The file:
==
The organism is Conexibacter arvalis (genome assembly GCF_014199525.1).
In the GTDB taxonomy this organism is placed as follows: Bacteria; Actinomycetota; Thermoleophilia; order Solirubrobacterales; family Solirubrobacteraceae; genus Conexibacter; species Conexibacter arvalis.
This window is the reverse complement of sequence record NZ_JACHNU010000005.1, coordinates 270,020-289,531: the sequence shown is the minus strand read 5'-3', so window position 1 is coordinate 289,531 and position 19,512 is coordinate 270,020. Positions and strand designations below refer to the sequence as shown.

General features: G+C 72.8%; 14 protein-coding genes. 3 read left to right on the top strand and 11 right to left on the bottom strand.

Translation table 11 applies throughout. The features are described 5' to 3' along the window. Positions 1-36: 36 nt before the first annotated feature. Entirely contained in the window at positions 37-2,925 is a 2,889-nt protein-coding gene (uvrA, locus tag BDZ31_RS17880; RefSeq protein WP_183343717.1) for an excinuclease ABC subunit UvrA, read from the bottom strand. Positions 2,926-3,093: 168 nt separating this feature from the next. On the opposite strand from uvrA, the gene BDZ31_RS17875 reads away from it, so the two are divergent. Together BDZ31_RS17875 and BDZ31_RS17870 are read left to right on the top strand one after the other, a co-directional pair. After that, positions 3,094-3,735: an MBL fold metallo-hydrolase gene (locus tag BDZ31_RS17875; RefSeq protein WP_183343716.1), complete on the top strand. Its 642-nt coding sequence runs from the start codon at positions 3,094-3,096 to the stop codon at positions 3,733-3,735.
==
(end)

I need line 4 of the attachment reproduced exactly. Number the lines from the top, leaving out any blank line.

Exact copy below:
General features: G+C 72.8%; 14 protein-coding genes. 3 read left to right on the top strand and 11 right to left on the bottom strand.